This disconnect between IT decision makers and their minions is a chilling illustration of the disconnect between senior leadership and their people at the coalface:

While this is human nature and hard to change, mistaking fallacies for the truth will lead to systemic issues that will blow up in your face at the most inopportune times. It also leads to undeniable stress and misery for your team, which I'm guessing you REALLY want to avoid:

The question before you is quite simple: do you just want a good story to promote or do you want DevOps to drive real growth and profits in your business. The best way to do the latter is to talk to the people implementing your grand plans to identify and resolve the real issues behind the bottlenecks and inconsistencies that lead to frustrations, resentment and inefficiencies.

7. Make it continuous...

...both in terms of deployments, testing and security. You MUST have highly (although not "fully") automated pipelines where real people are not required to sit in front a screen to make something happen.

Without this level of automation you will not achieve the benefits that you visualised when you set out on your DevOps journey. Without this level of automation you are introducing room for failure that will be filled, not because your people are inept, but because as humans we revert to the comfortable and the unknown - even if it produces sub-standard results.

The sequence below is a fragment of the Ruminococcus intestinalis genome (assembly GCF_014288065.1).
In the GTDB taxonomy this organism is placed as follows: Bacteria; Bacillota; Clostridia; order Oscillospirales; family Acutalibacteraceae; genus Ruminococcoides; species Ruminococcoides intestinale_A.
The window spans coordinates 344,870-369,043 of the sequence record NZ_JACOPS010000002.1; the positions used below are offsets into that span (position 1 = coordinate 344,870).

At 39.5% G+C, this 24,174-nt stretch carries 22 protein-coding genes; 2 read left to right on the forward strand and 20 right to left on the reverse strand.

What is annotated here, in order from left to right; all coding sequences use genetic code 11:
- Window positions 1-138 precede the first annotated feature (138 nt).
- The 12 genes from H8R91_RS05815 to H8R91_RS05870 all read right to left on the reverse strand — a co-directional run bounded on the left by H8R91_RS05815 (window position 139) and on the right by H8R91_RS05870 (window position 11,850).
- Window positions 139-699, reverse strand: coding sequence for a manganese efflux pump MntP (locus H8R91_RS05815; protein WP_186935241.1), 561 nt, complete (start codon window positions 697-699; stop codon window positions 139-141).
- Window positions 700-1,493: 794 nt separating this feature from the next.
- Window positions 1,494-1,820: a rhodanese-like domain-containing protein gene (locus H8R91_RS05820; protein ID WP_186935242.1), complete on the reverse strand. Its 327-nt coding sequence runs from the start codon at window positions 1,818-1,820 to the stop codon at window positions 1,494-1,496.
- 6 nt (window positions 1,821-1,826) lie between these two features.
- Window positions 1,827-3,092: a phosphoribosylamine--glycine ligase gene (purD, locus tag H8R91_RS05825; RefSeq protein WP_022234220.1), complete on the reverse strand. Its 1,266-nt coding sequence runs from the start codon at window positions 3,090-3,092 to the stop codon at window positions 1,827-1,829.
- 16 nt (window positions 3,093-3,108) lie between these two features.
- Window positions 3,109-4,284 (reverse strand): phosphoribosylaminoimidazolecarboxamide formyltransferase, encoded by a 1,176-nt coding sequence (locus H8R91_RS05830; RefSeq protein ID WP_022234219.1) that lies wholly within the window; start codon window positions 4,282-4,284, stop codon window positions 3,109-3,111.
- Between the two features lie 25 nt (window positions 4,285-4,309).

Be wary of recognising perceptions as reality, because what you perceive as a decision-maker is likely to be very different to what is reality:

For this to become reality your teams need to adopt continuous delivery pipelines that run your delivery processes where APIs act as puppet strings. This means that your infrastructure needs to be configured for automated deployments; that your software testing tools must be able to be controlled by APIs; and that your security testing tools must have two-way operation and communication through APIs.

This functionality set in software delivery tools is not a pipe-dream. It's available now. Your job is to find the combination of processes, products and people which allows you to achieve your results.

You've probably already worked out that the first step to achieving this requires the standardisation of your technology stack. This means that you have to force a culture where tools are used because they deliver a real and measurable benefit, not just because they are the lastest fad that someone found on ProductHunt.

8. Make alerting and monitoring automated & configurable